Figuring this out took extra effort on my part since I was very early on in my Italian studies and couldn't yet pick up on the specific social cues. Once I did though, I waited for the opportune moment (which took a while, because I had to understand what was being said before I jumped in) and began making friends. Mastering this skill changed my entire experience. So mums-to-be, don't feel like you're being ignored - just take the leap!
4) Women have comprehensive maternity leave. Men… not so much
Working mothers get five months (or more in some cases) off at full pay. If they work in an environment that could be harmful to the fetus, they can take their whole pregnancy off with full pay.
As Americans, we are used to considering maternity leave from the employer's point of view, so this seems like a lot, but think about how awesome it is for the mom and her new baby to have so much time together. If the mother doesn't have a job but the father does, he can take a month off at full pay and more months off with partial pay.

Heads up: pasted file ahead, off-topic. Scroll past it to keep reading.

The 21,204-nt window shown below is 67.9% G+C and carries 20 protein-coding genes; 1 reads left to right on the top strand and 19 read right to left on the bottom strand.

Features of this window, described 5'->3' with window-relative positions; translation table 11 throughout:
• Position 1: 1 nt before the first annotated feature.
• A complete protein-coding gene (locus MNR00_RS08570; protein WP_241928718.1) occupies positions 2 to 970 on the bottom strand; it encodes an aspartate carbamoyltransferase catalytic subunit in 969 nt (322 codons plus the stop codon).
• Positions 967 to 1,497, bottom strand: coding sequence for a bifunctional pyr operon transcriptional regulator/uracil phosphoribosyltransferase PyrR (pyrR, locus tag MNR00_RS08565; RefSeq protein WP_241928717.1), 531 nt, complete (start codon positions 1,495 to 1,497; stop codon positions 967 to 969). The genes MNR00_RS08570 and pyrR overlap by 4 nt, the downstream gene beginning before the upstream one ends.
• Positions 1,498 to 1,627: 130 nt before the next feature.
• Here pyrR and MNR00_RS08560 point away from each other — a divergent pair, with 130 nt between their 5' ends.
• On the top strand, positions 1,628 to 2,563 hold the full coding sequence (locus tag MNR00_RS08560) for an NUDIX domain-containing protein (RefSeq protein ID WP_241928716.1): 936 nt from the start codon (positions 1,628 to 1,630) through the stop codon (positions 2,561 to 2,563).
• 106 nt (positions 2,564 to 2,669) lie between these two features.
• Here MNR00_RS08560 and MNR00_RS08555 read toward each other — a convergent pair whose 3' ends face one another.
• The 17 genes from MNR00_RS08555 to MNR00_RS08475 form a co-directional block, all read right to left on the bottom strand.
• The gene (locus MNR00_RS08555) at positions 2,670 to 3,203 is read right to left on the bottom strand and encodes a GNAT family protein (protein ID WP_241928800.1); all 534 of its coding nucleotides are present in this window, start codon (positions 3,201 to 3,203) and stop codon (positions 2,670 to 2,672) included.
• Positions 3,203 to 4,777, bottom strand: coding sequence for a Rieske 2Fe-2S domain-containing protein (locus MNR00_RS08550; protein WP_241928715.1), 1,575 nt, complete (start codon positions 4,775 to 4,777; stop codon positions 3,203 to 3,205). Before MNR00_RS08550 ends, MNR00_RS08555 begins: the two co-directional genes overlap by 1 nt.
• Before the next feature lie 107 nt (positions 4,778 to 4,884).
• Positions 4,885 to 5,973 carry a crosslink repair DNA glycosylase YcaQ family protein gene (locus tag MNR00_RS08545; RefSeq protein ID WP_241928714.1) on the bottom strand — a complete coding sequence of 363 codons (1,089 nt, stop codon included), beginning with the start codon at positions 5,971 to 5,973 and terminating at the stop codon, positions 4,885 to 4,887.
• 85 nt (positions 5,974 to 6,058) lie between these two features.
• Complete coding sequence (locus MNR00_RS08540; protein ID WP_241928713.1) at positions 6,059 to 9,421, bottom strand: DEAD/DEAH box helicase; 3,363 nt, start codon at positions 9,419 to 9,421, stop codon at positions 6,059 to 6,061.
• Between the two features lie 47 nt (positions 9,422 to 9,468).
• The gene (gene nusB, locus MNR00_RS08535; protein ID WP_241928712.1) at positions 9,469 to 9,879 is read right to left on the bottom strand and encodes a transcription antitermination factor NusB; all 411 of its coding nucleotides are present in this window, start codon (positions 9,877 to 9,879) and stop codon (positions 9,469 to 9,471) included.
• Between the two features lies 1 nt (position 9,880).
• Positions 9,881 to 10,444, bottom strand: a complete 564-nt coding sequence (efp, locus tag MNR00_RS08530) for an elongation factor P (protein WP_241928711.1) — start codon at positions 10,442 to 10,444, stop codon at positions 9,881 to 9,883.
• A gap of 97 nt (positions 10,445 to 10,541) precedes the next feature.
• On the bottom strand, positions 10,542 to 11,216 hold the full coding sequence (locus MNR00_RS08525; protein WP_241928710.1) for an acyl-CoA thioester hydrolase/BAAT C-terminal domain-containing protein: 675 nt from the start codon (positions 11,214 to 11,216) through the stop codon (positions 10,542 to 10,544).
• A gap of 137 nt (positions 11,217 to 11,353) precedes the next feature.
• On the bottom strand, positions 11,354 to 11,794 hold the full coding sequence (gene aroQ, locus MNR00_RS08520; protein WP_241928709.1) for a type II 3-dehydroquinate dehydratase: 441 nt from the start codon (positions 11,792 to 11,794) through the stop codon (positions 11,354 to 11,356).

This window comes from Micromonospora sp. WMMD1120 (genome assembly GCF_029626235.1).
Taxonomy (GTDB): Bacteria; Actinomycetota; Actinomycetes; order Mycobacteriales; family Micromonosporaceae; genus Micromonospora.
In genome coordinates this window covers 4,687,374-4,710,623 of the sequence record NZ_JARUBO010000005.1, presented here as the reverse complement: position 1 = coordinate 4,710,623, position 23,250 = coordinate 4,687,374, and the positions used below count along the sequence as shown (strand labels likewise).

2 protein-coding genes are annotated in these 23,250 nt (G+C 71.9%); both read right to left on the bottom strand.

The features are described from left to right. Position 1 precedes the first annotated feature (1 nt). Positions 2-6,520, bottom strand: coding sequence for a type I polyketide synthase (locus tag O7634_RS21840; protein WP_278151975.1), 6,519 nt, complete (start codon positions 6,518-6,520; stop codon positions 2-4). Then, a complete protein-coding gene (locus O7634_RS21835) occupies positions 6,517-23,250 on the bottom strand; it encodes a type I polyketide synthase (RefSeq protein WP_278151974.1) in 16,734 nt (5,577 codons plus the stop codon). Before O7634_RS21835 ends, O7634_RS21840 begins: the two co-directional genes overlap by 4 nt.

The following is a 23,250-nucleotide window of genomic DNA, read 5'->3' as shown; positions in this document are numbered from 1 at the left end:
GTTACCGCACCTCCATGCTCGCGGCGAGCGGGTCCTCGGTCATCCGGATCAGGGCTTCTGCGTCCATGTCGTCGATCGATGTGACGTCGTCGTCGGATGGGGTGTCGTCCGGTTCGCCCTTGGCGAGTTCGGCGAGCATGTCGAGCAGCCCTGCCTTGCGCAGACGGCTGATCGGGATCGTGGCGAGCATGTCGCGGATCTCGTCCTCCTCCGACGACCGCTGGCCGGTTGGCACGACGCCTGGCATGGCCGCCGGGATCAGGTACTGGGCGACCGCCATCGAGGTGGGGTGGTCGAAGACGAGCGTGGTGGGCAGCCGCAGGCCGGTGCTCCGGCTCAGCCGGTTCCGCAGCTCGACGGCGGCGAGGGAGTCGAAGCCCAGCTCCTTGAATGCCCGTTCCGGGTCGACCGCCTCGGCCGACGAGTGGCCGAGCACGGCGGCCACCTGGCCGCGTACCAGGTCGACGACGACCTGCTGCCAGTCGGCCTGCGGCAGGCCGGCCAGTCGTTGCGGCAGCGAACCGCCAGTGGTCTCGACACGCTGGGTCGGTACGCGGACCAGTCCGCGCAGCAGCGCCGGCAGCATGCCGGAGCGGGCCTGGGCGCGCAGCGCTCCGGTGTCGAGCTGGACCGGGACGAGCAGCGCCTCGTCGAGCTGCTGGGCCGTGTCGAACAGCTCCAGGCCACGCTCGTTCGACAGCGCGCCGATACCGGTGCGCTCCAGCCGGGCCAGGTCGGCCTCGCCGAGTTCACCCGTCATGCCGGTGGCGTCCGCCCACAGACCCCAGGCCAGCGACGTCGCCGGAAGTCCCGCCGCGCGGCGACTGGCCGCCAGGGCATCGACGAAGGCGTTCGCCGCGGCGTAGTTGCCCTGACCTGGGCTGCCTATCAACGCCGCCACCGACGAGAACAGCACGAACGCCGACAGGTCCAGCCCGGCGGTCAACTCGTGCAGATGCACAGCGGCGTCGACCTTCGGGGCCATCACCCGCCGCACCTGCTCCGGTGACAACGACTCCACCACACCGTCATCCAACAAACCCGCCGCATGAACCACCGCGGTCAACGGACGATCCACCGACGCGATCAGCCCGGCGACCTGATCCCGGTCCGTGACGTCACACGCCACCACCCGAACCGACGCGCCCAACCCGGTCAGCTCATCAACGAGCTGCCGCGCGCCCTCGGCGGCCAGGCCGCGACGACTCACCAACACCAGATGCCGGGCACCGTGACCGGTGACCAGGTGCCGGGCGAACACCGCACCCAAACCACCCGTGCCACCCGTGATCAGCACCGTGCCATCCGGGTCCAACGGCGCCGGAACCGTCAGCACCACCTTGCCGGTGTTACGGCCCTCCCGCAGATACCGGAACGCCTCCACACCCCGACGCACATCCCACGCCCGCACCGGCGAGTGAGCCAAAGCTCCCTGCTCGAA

When it comes to dads, the situation seems to vary. My friend's husband got one month with full pay and five months at 30 percent pay, which he can take over the next five years; however, my husband got just two days. If you come from a country where generous paternity leave is the norm, such as one of the Nordics, this may be a less pleasant surprise.
5) Italians are very accommodating towards pregnant women
Once I began showing, no one let me stand on public transport - whether they were old or young. I receive the same reception now when I take public transport with my baby. I am always offered a seat, even if my little one is in his stroller. People also always offer to help me lift my stroller up or down, will hold things if I need it, or even help me open and close my stroller.